How to Hire a Grant Writer, Part 4

A grant writer's greatest weapon is her ability to persuade. It would be great if she only had to worry about communicating with a singular audience, but a good grant writer understands that philanthropy is a diverse landscape. The same message may not resonate with two consecutive listeners.

Consider the following interview questions:

  • What are three adjectives that come to mind when you think about our organization?
  • Pretend you just met me at a reception, and give me a 2-minute pitch about what the organization does.
  • What would you highlight if you were pitching me as a corporate representative?
  • What would you highlight if you were pitching me as a foundation program officer?
  • How would you pitch me if you knew I was conservative?
  • How would you pitch me if you knew I was liberal?
  • How would you approach me if you knew I was a low income person?

A low income person? Everyone you meet is a potential source of funding. Approximately 26% of Obama’s 2008 campaign and Bush’s reelection campaign in 2004 came from persons giving less than $200.

The best way to test your knowledge of something is to explain it to someone else who knows nothing about the subject. A well-prepared person will be able to take the subject and explain it from different angles. The information does not change, but the highlights shift depending on your listener's interests and core beliefs.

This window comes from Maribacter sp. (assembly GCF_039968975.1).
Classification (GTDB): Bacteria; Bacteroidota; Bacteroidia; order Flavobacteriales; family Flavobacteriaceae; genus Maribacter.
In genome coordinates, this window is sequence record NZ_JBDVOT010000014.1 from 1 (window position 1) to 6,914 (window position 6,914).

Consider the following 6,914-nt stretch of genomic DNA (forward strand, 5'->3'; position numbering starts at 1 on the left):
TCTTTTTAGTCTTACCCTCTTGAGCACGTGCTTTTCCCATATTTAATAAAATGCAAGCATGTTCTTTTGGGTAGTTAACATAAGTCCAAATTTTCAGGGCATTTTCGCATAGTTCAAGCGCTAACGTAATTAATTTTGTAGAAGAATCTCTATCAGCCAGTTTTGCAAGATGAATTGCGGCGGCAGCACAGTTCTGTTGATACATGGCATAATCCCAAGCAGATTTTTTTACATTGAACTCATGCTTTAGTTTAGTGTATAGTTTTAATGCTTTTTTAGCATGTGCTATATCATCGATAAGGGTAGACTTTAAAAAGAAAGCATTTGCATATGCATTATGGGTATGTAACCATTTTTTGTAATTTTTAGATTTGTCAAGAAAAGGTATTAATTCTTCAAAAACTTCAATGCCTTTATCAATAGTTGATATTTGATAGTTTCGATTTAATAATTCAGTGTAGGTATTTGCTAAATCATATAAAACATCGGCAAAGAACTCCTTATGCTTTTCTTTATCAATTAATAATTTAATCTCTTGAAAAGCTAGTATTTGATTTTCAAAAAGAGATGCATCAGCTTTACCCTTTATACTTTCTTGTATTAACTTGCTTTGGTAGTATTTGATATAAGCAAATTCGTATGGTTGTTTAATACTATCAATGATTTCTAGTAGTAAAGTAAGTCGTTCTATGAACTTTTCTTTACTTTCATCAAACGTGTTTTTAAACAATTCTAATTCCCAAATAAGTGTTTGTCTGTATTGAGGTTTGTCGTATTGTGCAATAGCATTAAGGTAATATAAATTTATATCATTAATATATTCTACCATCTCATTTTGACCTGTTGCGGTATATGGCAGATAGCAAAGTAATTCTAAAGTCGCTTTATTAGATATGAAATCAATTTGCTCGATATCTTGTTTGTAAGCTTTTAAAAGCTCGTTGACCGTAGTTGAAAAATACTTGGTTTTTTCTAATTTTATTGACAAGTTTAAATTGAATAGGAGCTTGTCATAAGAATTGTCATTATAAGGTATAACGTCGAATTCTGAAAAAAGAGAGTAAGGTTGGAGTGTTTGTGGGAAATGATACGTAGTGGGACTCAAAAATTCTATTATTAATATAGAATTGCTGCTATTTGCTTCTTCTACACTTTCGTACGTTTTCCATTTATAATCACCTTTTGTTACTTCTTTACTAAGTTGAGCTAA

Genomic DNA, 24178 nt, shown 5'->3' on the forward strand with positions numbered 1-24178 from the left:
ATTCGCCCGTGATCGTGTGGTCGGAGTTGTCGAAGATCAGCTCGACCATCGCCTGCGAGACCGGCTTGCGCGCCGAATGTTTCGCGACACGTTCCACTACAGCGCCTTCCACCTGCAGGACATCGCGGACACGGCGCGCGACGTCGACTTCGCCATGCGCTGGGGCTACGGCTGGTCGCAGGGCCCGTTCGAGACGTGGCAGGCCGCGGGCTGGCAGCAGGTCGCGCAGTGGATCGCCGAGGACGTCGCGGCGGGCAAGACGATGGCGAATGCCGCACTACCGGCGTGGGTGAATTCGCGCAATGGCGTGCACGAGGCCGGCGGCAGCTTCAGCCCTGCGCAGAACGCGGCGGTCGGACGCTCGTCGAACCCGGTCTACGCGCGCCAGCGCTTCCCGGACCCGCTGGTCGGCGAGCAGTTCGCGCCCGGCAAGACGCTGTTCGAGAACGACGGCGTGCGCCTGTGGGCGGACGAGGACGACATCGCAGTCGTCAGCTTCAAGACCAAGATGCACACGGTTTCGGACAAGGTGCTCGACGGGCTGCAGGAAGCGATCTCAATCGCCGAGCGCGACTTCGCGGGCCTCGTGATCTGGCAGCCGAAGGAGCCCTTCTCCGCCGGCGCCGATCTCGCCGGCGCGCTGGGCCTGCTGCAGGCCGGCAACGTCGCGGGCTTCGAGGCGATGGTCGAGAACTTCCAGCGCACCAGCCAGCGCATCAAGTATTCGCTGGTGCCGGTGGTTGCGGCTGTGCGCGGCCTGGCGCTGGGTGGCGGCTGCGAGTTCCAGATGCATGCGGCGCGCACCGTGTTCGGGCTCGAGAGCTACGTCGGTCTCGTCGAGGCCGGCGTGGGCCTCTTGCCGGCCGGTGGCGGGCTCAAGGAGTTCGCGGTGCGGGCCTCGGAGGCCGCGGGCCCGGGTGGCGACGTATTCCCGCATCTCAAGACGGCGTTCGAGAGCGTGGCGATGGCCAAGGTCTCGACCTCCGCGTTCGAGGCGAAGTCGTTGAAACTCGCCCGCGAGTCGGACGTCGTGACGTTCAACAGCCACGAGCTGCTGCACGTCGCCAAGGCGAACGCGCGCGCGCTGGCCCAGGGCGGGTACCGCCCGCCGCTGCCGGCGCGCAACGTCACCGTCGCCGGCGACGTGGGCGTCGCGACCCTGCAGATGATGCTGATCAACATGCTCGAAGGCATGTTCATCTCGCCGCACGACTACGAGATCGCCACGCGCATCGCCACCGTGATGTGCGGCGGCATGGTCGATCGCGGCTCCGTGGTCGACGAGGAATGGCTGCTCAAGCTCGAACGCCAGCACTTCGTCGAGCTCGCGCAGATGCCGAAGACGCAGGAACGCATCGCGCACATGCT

Why should a grant writer think on their feet if they’re communication is on paper? Putting aside for a moment the reality that all your staff should be trained fundraisers, it is important that you be prepared to respond however the situation may dictate. Your grant writer should work with you to develop strategic message points for distinct audiences.

In Part 1 we talked about some good qualifications of a solid grant writer. Part 2 explored the fundamental need for the candidate to know how to write well, and Part 3 emphasized the importance of a grant writer understanding your organization.

So, having read our series on hiring a grant writer, are you ready to hire yours? What else are you curious about? Anything we missed?

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